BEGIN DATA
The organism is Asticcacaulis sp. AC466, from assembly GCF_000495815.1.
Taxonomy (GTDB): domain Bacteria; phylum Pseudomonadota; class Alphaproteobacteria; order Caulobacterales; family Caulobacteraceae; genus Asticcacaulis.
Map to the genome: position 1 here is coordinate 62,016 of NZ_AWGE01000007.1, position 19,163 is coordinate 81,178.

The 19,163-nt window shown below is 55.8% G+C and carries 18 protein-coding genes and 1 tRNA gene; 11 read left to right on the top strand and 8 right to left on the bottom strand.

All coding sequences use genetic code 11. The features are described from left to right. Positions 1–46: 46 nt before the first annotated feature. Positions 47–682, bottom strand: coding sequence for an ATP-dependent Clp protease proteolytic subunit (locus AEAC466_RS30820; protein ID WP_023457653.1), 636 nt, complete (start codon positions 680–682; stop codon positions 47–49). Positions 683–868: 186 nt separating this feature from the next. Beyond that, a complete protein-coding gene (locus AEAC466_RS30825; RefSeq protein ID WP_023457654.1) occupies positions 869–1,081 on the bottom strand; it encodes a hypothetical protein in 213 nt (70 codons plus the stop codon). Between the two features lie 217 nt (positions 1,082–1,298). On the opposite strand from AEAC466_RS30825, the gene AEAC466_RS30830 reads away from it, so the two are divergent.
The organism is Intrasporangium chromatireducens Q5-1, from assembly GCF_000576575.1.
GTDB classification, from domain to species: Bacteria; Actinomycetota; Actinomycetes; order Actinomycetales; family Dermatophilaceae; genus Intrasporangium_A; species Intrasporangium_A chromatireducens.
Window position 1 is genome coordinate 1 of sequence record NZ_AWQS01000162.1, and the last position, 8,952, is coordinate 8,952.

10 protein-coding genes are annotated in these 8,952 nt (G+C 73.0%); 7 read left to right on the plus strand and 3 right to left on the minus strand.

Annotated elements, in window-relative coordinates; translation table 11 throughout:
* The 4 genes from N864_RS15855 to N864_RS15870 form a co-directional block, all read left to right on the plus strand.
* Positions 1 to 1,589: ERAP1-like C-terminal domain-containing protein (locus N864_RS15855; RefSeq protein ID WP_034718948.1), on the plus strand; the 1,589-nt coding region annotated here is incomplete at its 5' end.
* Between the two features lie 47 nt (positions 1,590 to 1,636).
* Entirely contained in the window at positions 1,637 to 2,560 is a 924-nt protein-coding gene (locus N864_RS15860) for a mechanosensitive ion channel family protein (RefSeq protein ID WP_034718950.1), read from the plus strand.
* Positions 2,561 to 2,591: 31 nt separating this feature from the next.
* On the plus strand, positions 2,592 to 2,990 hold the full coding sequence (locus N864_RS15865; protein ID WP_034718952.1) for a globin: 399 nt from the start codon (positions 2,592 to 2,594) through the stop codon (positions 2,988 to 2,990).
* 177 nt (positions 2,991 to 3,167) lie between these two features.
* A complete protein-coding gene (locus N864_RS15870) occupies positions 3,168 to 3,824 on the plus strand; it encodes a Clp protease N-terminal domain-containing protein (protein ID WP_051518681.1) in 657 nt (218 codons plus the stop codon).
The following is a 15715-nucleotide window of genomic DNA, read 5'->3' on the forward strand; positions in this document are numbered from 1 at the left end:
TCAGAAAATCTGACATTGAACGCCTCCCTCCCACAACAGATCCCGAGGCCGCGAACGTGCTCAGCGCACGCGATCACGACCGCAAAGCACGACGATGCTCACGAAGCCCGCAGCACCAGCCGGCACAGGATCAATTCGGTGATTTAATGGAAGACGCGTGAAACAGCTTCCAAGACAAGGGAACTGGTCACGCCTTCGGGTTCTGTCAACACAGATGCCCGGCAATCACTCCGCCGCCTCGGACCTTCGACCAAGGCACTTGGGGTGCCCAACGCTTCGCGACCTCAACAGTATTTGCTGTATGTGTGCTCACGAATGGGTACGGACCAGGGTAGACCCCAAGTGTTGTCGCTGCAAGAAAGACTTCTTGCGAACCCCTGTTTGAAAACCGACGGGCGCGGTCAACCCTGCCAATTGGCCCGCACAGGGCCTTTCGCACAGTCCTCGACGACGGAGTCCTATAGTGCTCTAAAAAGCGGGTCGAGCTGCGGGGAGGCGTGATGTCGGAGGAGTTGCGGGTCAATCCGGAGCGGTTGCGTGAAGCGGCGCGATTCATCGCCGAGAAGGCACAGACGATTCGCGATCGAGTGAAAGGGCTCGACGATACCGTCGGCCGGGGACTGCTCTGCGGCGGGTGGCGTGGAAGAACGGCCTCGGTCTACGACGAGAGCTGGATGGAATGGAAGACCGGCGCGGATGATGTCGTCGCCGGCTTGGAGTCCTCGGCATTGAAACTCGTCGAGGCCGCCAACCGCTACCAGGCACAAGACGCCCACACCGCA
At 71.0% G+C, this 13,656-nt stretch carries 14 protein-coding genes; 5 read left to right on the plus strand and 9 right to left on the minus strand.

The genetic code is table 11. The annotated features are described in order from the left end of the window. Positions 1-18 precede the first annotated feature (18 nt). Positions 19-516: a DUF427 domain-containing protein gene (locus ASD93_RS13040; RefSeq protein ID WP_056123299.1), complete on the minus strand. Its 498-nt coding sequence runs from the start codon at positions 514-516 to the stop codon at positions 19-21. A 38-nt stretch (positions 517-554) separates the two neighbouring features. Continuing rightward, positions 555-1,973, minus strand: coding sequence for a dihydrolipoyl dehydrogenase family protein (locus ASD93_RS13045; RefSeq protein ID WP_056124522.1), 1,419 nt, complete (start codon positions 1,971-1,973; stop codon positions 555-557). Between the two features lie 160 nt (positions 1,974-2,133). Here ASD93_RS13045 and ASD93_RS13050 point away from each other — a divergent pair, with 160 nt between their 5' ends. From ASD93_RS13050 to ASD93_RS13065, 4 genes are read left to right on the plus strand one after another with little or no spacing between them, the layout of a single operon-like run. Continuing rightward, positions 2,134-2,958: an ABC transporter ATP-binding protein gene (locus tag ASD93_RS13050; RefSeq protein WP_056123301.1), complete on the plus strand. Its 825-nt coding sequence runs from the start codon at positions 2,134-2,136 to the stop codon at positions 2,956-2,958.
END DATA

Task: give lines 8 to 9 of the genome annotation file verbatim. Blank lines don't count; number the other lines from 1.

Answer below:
Window position 1 is genome coordinate 1 of sequence record NZ_AWQS01000162.1, and the last position, 8,952, is coordinate 8,952.

10 protein-coding genes are annotated in these 8,952 nt (G+C 73.0%); 7 read left to right on the plus strand and 3 right to left on the minus strand.